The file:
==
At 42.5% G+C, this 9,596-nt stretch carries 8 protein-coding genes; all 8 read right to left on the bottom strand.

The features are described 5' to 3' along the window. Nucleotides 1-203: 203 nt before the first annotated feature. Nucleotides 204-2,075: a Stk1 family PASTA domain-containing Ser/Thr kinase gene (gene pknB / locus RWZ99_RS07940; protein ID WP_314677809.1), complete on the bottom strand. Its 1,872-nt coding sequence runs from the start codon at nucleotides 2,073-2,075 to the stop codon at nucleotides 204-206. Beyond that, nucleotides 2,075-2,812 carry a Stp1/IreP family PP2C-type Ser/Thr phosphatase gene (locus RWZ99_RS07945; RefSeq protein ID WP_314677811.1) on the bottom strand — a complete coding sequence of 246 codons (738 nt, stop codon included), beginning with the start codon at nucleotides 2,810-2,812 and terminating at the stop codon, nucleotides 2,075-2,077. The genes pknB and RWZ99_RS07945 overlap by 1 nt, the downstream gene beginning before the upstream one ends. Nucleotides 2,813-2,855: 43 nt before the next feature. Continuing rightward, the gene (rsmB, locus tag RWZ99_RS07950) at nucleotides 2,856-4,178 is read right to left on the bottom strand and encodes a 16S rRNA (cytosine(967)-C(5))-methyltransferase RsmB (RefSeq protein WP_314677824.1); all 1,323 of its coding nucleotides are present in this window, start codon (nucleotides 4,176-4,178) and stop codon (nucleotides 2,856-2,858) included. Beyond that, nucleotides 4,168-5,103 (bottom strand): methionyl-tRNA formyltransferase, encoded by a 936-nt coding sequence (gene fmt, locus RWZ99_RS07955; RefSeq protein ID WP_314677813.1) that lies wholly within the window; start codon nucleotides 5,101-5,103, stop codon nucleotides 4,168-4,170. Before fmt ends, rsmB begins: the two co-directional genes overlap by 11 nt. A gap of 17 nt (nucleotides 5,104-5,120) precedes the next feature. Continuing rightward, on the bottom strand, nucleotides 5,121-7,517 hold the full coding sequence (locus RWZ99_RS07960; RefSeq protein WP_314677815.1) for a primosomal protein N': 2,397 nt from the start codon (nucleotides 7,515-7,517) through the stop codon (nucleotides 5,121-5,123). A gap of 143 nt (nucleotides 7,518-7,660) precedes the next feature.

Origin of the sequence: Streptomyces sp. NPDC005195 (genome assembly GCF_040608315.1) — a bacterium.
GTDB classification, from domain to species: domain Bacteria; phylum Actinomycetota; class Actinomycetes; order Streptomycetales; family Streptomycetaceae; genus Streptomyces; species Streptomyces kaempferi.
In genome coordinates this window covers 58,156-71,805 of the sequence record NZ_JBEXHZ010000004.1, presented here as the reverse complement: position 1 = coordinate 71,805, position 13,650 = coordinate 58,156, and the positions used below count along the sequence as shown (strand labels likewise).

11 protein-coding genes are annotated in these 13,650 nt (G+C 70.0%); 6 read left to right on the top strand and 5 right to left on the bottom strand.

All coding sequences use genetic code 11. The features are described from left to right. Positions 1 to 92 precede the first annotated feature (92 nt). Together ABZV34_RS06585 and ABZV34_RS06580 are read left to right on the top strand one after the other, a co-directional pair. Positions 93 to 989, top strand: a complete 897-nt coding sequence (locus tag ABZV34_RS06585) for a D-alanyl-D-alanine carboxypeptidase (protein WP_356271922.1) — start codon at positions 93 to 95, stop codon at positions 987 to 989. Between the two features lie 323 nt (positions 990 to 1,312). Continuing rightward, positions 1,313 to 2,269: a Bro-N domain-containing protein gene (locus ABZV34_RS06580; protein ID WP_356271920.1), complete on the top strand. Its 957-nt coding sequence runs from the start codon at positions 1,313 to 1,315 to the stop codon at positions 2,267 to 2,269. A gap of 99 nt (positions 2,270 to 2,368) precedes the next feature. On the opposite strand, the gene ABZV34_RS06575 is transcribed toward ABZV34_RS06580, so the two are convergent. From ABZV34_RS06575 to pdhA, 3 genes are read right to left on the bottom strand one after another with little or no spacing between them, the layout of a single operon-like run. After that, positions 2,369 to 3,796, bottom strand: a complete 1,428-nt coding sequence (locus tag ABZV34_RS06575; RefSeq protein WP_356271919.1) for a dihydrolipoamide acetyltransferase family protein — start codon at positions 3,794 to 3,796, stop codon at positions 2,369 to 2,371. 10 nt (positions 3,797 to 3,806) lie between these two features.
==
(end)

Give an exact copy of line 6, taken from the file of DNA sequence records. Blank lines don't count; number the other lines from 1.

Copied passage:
11 protein-coding genes are annotated in these 13,650 nt (G+C 70.0%); 6 read left to right on the top strand and 5 right to left on the bottom strand.